With property tax burdens and outside developer influence taking center stage, turnout in Plano’s heated city council runoffs is outpacing the May general election.
By Erin Anderson
June 7, 2019
Plano residents are taking notice of important local elections, turning out to vote early in the city’s hotly contested runoff races in high numbers that actually outpaced early voting totals in the regular May municipal elections.
From May 28 through June 4, 15,373 voters cast early ballots in the Plano City Council runoffs—over 9 percent of the city’s registered voters—with 861 of those ballots cast by mail.
By comparison, early voting in Plano’s May 4 general election drew 13,915 voters (8.57 percent turnout), with 663 casting ballots by mail.
Collin County Elections Administrator Bruce Sherbet says it is “very rare” for more voters to participate in a June runoff than the May election.
Fueling the higher-than-normal turnout are contentious runoffs for two city council seats—the only races on the ballot—that have attracted a flood of special interest money. Campaign finance reports filed with the city show outside high-density developers are heavily backing Mayor Harry LaRosiliere’s endorsed candidates: an incumbent criticized for hiking city tax bills and a controversial Democrat.
Campaign rhetoric has heated up during the runoff—in attack mailers, outside the polls, and on social media. Even the mayor chimed in on Facebook, calling the citizen-supported pro-taxpayer candidates he opposes the “Hate Slate.”
Candidate Shelby Williams is challenging Place 5 incumbent Ron Kelley, who voted with the mayor to raise Plano homeowners’ city property tax bills each year he’s been in office. Lily Bao is running against former Democrat precinct chair Ann Bacchus for the open Place 7. Bao challenged LaRosiliere in the 2017 mayoral election.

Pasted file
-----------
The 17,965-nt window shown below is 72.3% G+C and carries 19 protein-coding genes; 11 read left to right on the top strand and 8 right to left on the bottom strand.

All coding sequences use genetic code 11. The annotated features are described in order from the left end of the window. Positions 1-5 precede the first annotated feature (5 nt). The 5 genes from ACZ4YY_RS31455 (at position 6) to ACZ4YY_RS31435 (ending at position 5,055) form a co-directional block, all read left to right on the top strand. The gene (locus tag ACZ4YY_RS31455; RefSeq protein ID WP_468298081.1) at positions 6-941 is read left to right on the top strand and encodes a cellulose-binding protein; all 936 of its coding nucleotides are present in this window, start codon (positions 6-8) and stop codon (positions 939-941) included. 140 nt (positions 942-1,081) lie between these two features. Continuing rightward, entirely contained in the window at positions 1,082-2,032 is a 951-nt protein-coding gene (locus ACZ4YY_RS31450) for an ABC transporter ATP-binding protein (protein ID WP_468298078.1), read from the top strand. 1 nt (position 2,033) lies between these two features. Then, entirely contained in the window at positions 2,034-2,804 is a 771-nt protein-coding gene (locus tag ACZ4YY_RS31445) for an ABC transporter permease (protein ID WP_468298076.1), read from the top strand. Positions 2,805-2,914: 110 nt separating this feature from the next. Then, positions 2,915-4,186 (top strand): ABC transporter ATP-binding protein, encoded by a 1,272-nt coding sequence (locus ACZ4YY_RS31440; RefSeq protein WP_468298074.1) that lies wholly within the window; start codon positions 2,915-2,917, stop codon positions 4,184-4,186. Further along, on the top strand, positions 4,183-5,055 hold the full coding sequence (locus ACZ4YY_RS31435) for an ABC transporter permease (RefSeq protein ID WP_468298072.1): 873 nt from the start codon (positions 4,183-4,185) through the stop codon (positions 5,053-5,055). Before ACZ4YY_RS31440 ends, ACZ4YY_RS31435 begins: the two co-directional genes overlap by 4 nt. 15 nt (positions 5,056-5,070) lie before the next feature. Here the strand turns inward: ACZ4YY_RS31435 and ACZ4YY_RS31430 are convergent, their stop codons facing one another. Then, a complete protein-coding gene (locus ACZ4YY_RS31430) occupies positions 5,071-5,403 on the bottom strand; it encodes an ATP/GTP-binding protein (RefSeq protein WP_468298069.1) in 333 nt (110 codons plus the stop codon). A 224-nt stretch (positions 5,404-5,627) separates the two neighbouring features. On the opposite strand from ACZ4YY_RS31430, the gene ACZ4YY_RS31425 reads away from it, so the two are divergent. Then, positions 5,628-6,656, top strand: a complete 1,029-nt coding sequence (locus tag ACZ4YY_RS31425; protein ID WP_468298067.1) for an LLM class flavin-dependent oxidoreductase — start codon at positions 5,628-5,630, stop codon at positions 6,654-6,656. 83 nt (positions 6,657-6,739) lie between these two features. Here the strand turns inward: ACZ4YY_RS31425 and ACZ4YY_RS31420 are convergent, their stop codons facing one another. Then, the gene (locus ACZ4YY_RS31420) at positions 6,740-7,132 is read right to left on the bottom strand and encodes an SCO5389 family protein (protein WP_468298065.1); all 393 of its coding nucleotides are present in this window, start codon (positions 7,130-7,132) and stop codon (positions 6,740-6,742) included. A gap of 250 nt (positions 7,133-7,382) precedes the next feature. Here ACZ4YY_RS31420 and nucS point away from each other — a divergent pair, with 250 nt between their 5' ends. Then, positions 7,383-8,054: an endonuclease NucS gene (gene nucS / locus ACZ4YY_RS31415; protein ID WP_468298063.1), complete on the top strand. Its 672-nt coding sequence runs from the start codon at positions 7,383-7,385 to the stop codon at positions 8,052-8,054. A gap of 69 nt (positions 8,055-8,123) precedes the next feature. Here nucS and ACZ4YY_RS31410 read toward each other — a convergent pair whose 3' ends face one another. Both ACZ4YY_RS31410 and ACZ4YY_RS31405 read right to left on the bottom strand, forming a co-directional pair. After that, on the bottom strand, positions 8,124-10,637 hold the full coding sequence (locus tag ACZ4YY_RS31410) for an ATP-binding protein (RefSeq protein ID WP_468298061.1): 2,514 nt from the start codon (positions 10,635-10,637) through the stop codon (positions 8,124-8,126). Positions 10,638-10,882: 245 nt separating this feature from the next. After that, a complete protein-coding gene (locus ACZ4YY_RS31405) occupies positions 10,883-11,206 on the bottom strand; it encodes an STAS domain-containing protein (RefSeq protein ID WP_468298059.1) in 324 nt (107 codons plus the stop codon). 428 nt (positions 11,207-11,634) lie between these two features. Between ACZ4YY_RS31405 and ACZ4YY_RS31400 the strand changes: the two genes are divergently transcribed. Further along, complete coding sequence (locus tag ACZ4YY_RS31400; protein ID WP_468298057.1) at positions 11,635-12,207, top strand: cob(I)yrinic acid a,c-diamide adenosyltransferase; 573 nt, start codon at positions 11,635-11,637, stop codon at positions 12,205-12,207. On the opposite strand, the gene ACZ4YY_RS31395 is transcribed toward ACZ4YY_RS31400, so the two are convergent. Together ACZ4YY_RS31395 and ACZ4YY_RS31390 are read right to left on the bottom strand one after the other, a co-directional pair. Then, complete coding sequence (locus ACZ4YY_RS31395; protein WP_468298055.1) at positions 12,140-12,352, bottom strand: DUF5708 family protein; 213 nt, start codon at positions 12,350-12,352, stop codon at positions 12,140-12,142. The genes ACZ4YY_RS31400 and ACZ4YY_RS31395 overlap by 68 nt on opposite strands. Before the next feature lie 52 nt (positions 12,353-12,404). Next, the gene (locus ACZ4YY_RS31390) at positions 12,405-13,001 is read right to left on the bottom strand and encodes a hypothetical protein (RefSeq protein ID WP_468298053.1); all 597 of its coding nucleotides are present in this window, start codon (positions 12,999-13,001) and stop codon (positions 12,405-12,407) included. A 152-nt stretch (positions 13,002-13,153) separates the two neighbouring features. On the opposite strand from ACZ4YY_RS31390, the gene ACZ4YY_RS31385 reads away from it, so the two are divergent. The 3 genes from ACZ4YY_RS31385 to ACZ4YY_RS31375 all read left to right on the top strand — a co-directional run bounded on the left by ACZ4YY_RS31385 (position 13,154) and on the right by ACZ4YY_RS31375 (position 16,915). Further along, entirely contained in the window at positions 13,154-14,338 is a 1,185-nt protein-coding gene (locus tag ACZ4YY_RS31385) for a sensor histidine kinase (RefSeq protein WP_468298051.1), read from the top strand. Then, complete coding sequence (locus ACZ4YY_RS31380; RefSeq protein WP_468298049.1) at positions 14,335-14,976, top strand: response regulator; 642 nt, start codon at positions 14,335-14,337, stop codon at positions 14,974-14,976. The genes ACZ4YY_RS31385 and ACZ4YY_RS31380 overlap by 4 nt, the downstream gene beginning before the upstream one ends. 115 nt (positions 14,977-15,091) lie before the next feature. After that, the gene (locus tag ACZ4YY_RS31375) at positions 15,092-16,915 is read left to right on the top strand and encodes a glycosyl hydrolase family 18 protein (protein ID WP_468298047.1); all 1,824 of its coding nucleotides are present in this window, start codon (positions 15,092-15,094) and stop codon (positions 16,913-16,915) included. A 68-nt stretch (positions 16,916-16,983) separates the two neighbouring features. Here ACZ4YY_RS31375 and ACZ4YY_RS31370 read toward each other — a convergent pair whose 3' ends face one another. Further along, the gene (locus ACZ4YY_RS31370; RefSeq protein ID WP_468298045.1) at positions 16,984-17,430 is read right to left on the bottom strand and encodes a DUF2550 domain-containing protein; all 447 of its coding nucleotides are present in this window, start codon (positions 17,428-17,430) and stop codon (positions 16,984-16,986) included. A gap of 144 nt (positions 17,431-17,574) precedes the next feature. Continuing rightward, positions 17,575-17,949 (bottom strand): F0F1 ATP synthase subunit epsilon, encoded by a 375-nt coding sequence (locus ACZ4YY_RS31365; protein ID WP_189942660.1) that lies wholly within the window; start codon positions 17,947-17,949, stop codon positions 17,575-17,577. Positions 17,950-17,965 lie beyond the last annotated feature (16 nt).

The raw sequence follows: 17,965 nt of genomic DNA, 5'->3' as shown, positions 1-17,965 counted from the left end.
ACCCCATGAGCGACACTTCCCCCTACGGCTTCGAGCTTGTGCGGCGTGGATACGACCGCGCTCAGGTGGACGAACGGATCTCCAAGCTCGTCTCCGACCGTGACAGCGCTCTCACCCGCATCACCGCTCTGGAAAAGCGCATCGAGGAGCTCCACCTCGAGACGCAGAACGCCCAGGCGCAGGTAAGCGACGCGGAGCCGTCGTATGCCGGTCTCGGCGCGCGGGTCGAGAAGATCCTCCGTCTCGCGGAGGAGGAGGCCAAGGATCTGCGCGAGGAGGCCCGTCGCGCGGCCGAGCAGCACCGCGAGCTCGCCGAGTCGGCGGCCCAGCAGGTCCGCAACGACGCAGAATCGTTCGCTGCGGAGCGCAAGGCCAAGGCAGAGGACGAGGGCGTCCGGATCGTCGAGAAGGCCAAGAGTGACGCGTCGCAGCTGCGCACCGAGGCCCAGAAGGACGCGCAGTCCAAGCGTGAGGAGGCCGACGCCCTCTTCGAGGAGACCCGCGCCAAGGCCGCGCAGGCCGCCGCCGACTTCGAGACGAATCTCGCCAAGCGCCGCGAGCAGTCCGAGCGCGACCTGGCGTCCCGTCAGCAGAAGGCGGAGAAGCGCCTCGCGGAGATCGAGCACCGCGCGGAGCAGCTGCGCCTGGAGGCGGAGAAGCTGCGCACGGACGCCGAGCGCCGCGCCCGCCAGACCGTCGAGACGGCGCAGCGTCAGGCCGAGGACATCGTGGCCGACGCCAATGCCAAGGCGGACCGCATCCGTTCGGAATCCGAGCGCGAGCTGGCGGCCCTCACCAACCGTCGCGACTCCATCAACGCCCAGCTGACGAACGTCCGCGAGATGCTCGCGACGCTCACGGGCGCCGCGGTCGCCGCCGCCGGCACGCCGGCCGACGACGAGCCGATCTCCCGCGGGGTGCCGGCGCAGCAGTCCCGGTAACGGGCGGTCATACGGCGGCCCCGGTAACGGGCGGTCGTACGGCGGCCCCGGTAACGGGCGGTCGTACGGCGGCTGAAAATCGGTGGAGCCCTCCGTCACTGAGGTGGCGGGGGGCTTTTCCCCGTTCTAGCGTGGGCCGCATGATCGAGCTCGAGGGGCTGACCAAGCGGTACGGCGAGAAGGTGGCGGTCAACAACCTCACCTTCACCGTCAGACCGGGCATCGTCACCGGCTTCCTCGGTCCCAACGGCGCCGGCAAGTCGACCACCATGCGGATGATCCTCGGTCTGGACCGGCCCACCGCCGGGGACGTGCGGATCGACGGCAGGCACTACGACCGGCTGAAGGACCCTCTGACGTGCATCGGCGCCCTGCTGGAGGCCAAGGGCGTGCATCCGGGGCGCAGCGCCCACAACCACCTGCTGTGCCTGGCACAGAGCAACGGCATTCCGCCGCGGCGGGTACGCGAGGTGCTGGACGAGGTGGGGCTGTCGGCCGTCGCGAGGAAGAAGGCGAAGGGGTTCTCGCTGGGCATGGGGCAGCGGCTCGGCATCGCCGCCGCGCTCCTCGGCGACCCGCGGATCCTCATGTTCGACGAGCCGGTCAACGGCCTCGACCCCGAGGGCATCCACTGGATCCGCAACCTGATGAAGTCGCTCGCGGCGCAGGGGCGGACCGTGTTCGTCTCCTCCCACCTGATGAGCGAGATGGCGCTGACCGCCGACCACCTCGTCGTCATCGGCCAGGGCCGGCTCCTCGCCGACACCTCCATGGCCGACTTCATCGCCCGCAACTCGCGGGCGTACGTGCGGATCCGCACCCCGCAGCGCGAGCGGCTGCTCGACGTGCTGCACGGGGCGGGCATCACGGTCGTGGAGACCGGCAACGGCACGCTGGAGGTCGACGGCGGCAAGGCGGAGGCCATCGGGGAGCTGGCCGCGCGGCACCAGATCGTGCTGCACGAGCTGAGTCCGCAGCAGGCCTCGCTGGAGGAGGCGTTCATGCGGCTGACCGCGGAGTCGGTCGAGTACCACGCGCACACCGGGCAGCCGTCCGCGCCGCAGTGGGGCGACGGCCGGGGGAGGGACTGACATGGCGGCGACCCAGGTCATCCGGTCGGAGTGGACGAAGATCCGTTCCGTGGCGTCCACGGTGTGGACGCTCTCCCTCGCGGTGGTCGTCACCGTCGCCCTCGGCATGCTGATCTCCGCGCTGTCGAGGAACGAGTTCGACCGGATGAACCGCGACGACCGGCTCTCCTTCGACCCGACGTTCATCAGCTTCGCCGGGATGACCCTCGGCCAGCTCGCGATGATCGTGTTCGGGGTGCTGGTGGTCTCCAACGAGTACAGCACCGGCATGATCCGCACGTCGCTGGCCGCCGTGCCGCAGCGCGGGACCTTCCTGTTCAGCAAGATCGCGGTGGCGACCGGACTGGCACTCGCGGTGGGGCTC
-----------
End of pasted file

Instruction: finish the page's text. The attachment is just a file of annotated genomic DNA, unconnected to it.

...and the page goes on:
Williams and Bao say they favor responsible growth that maintains Plano’s current suburban identity and doesn’t overtax residents or give special deals to developers at the expense of residents. Both are endorsed by government accountability group Plano Citizens’ PAC and other community leaders and organizations, as well as the Collin County Republican Party and Gov. Greg Abbott.
Kelley and Bacchus are part of the mayor’s slate of pro-developer candidates who are heavily financed by developer-funded We Love Plano PAC and the Plano Firefighters Association.
Campaign finance reports show Kelley received over $45,000 from We Love Plano PAC and other developers during the general election, and more than $50,000 from the Plano firefighters’ union for his runoff campaign.
Bacchus reports We Love Plano PAC gave her more than $100,000 during the general election and another $32,000 for her runoff campaign; the Plano firefighters’ union gave Bacchus over $19,000. Voters also learned recently that Bacchus spoke at a fundraiser last year for U.S. Rep. Ilhan Omar (D-MN), who is notorious for her anti-Semitic comments.
The other two council candidates endorsed by the mayor, Maria Tu and Rick Grady, were elected in May.
Plano’s last city council election, in May 2017, also resulted in runoffs, which were won by pro-taxpayer candidates Anthony Ricciardelli (who defeated Bacchus) and Rick Smith. Early voting turnout in the June 2017 runoff was 7.9 percent (12,535 votes), well below that general election’s early voting turnout of 12.1 percent and lower than this year’s runoff participation.
Total turnout in this May’s election was 13.3 percent. Sherbet said it will be very interesting to see if Election Day turnout in the runoffs continues to outpace May turnout.
Election Day is Saturday, June 8. Polls are open from 7:00 a.m. to 7:00 p.m. Plano voters who live and are registered to vote in Collin County may cast ballots at any polling location within Collin County. Plano voters who live and are registered to vote in Denton County must vote at Denton County’s polling location.
Erin Anderson is the Metroplex Bureau Chief for Texas Scorecard, reporting on state and local issues, events, and government actions that impact people in communities throughout the area. A native Texan, Erin grew up in the Houston area and now lives in Collin County.